Simultaneous inference of phylogenetic and transmission trees in infectious disease outbreaks.
Cast your vote
You can rate an item by clicking the amount of stars they wish to award to this item.
When enough users have cast their vote on this item, the average rating will also be shown.
Your vote was cast
Thank you for your feedback
Thank you for your feedback
MetadataShow full item record
TitleSimultaneous inference of phylogenetic and transmission trees in infectious disease outbreaks.
Published inPlos Comput Biol 2017; 13(5):e1005495
PubliekssamenvattingWhole-genome sequencing of pathogens from host samples becomes more and more routine during infectious disease outbreaks. These data provide information on possible transmission events which can be used for further epidemiologic analyses, such as identification of risk factors for infectivity and transmission. However, the relationship between transmission events and sequence data is obscured by uncertainty arising from four largely unobserved processes: transmission, case observation, within-host pathogen dynamics and mutation. To properly resolve transmission events, these processes need to be taken into account. Recent years have seen much progress in theory and method development, but existing applications make simplifying assumptions that often break up the dependency between the four processes, or are tailored to specific datasets with matching model assumptions and code. To obtain a method with wider applicability, we have developed a novel approach to reconstruct transmission trees with sequence data. Our approach combines elementary models for transmission, case observation, within-host pathogen dynamics, and mutation, under the assumption that the outbreak is over and all cases have been observed. We use Bayesian inference with MCMC for which we have designed novel proposal steps to efficiently traverse the posterior distribution, taking account of all unobserved processes at once. This allows for efficient sampling of transmission trees from the posterior distribution, and robust estimation of consensus transmission trees. We implemented the proposed method in a new R package phybreak. The method performs well in tests of both new and published simulated data. We apply the model to five datasets on densely sampled infectious disease outbreaks, covering a wide range of epidemiological settings. Using only sampling times and sequences as data, our analyses confirmed the original results or improved on them: the more realistic infection times place more confidence in the inferred transmission trees.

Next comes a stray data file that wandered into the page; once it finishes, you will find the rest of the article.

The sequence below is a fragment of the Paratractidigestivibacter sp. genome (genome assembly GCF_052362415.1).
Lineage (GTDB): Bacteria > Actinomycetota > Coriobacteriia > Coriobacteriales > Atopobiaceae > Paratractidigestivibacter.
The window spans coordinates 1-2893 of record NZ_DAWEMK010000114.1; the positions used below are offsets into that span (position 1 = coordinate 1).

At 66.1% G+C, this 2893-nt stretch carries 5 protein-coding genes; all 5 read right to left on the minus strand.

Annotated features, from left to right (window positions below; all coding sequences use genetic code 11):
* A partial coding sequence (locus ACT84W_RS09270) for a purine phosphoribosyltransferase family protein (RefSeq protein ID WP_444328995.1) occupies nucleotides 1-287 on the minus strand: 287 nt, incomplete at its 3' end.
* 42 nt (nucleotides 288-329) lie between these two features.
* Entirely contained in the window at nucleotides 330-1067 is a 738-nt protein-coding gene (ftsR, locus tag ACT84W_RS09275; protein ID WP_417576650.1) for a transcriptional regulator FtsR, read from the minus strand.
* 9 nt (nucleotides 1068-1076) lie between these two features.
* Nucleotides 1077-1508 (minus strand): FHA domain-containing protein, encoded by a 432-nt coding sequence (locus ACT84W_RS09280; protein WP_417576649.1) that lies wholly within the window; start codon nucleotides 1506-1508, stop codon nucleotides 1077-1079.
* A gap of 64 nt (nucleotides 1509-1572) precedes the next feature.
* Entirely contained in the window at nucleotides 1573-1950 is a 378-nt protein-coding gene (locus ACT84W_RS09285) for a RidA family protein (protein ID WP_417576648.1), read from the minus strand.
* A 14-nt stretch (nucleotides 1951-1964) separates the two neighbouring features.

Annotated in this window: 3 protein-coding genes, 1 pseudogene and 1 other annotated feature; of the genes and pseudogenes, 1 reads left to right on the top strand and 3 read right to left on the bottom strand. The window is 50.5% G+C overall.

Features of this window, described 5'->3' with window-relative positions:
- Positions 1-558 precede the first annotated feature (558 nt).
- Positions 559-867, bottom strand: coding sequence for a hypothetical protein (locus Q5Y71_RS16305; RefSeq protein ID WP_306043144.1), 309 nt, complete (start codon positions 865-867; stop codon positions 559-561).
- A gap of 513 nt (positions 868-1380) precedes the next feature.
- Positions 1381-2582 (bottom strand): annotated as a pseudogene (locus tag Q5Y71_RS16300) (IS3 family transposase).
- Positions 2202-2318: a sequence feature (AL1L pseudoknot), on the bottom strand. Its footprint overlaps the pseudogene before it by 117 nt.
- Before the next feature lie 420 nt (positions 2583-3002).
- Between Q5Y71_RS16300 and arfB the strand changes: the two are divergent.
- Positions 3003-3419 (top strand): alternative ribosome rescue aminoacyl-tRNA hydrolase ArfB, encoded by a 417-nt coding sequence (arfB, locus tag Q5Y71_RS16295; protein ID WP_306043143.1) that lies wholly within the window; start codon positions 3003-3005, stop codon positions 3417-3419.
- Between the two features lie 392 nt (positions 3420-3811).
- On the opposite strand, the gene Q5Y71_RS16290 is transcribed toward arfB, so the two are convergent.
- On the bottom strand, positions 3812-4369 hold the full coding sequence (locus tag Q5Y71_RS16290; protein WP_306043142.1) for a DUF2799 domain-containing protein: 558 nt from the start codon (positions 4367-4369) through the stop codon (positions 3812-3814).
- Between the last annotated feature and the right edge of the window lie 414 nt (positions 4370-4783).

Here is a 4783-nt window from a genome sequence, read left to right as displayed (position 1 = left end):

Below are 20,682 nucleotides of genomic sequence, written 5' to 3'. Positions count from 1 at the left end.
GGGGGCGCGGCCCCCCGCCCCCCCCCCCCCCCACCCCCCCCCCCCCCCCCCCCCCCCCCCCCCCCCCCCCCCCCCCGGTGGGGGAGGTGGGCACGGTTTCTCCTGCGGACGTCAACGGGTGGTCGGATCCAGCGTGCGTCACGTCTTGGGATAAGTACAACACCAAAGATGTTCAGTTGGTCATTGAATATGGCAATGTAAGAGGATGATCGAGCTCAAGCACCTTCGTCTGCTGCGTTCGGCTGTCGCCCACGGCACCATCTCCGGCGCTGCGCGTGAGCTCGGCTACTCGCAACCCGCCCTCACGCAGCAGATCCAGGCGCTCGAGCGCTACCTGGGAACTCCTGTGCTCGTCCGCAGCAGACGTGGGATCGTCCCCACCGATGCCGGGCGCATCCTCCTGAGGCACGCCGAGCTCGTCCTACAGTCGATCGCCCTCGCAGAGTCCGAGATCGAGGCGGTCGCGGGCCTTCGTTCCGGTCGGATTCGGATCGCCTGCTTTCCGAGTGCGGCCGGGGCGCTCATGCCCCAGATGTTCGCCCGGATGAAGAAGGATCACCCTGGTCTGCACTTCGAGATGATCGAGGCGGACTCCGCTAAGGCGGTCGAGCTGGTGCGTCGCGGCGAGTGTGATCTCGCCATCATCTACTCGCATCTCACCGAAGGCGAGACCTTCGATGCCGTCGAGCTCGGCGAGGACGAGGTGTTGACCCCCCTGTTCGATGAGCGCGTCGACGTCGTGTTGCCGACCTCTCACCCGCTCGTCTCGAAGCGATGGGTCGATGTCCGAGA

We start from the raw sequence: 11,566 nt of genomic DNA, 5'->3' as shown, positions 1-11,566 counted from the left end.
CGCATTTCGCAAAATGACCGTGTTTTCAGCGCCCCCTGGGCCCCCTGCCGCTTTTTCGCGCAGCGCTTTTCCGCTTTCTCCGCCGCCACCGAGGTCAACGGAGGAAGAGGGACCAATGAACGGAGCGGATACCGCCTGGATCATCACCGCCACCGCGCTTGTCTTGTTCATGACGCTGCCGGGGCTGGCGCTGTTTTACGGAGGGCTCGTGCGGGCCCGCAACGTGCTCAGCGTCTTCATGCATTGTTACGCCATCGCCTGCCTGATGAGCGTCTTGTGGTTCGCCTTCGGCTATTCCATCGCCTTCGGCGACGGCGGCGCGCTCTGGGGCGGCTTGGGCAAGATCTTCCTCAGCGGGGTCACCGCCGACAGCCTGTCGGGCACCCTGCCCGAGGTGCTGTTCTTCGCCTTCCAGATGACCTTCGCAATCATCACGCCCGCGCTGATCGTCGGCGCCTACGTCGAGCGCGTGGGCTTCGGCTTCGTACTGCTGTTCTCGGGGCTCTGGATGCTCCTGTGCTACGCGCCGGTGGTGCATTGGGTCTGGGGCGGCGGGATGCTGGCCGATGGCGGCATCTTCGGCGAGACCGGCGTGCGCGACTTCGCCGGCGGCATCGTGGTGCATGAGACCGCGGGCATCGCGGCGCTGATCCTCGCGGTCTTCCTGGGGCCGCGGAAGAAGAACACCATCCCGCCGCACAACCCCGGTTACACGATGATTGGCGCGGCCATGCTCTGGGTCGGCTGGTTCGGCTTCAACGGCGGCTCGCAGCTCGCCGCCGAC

- When are pathogen genome sequences informative of transmission events?
- Authors: Campbell F, Strang C, Ferguson N, Cori A, Jombart T
- Issue date: 2018 Feb
- Epidemic Reconstruction in a Phylogenetics Framework: Transmission Trees as Partitions of the Node Set.
- Authors: Hall M, Woolhouse M, Rambaut A
- Issue date: 2015 Dec
- Molecular Infectious Disease Epidemiology: Survival Analysis and Algorithms Linking Phylogenies to Transmission Trees.
- Authors: Kenah E, Britton T, Halloran ME, Longini IM Jr
- Issue date: 2016 Apr
- Within-host bacterial diversity hinders accurate reconstruction of transmission networks from genomic distance data.
- Authors: Worby CJ, Lipsitch M, Hanage WP
- Issue date: 2014 Mar
- Relating phylogenetic trees to transmission trees of infectious disease outbreaks.
- Authors: Ypma RJ, van Ballegooijen WM, Wallinga J
- Issue date: 2013 Nov